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Real-World Evidence Assessed for Cancer Drug Trials

Assorted medical tools

(Rawpixel.com, Pexels)

Updated 15 Oct. 2019. Two medical technology companies are evaluating real-world evidence from patients to simulate randomized clinical trials for testing new cancer treatments. Financial and intellectual property aspects of the collaboration between Aetion Inc. in New York and McKesson Corp. in Irving, Texas were not disclosed.

Aetion is a health care analytics and technology company that collects data from patients’ electronic health records and other sources to apply big-data analytics for simulating outcomes from clinical trials. The company is in a project called RCT Duplicate — RCT stands for randomized clinical trials — with the Food and Drug Administration and Brigham and Women’s Hospital in Boston. RCT Duplicate is evaluating real-world evidence for simulating and supplementing clinical trial data.

As reported by Science & Enterprise in April 2019, RCT Duplicate started with assessing large data sets from three health insurance databases to find data comparable to 30 completed clinical trials. The project expanded to evaluate seven post-marketing clinical trials already underway. These studies, also known as phase 4 clinical trials, investigate adverse effects in therapies and medical devices already approved by FDA over longer time periods than in typical clinical trials.

In the new collaboration, Aetion is apply its technology to McKesson’s electronic oncology health record database to evaluate real-world medical outcomes that simulate data in clinical trials. The data are expected to cover breast, lung, and melanoma cancers. The companies will assess the ability of real-world evidence to provide data for cases where recruiting participants in trials is impractical, for example, control groups of ill participants given a placebo instead of the experimental treatment. Other examples are testing new uses for treatments or in new target populations, fulfilling post-marketing safety requirements, and evaluating economic impacts.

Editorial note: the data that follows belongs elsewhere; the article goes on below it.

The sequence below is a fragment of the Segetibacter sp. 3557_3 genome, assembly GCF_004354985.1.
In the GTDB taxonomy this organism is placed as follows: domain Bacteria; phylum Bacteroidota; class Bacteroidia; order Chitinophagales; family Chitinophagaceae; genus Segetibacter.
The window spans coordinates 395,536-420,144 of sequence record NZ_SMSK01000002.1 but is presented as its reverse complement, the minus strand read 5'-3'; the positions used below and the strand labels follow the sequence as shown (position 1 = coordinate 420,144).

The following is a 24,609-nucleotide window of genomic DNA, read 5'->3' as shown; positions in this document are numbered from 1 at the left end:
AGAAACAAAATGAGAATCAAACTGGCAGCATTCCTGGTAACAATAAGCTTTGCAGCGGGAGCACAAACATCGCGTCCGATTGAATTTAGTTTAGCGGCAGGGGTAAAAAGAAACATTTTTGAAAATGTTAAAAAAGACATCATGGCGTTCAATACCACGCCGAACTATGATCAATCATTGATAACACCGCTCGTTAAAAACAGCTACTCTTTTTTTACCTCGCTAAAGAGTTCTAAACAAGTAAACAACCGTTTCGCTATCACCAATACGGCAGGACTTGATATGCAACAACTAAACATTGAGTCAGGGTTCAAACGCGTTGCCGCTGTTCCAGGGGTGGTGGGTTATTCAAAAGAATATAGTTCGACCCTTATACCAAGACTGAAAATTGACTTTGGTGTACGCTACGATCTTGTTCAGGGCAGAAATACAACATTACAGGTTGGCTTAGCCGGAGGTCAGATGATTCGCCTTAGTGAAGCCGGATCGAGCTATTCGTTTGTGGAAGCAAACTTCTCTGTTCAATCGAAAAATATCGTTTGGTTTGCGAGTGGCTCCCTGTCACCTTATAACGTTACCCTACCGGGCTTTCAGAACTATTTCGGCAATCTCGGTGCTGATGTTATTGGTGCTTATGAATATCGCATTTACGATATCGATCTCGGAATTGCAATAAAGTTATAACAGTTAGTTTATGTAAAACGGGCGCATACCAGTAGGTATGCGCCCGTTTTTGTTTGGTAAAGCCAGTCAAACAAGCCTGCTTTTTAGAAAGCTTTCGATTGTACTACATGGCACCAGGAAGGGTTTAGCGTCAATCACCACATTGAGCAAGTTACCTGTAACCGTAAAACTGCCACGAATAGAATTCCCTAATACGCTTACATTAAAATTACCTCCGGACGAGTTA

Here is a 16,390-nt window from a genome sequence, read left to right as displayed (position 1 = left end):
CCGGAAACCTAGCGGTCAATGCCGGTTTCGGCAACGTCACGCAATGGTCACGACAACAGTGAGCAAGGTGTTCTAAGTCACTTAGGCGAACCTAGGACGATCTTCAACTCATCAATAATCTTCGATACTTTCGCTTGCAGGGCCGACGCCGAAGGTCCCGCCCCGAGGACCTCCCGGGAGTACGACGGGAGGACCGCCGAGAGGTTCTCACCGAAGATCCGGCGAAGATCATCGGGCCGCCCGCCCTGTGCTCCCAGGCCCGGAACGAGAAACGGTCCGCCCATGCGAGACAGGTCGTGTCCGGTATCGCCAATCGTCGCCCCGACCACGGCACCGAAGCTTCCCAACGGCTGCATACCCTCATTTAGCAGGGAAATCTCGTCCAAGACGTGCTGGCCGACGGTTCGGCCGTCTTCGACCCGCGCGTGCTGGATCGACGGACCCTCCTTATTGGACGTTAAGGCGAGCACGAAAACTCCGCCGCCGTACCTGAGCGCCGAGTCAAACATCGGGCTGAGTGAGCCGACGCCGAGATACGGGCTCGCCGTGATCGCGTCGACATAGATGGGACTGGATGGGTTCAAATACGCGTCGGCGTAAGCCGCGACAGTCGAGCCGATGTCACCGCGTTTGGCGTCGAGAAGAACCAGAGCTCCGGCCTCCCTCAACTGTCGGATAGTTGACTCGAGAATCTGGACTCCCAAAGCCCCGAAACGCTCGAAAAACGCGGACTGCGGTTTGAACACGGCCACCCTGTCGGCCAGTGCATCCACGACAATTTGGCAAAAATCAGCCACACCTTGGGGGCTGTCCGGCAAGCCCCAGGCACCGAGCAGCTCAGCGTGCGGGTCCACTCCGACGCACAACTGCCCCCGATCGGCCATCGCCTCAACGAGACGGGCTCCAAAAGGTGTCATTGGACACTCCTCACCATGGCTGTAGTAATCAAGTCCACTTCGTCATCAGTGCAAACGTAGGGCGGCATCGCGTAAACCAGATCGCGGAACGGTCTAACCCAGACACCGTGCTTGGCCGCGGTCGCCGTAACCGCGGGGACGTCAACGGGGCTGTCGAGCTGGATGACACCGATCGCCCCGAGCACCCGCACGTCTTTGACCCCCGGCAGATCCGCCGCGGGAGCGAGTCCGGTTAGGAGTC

Aetion and McKesson plan to share their findings first with the RCT Duplicate project. The companies also take part in a real-world evidence or RWE project hosted by Friends of Cancer Research, evaluating treatments for advanced non-small cell lung cancer. This project already demonstrated the feasibility of tapping into different data sets to extract consistent findings on real world outcomes, and is now describing demographic and clinical characteristics of patients with non-small cell lung cancer, as well as evaluating real-world clinical trial objectives or endpoints for front-line immunotherapies.

“Combining our real-world evidence platform with McKesson’s cancer data accelerates time to insight when conducting oncology analyses,” says Carolyn Magill, CEO of Aetion in a joint statement. “This collaboration enables us to provide researchers with the tools to advance cancer research with greater efficiency and precision.”

“Our goal is to get therapies to market faster to help life sciences companies and drive better health for patients,” adds Derek Rago, vice-president and general manager at McKesson. “Based on the ability of observational studies to gain insight into treatment patterns and outcomes in clinical practice, the FDA is supportive of the expanded use of RWE to inform a variety of regulatory decisions.”

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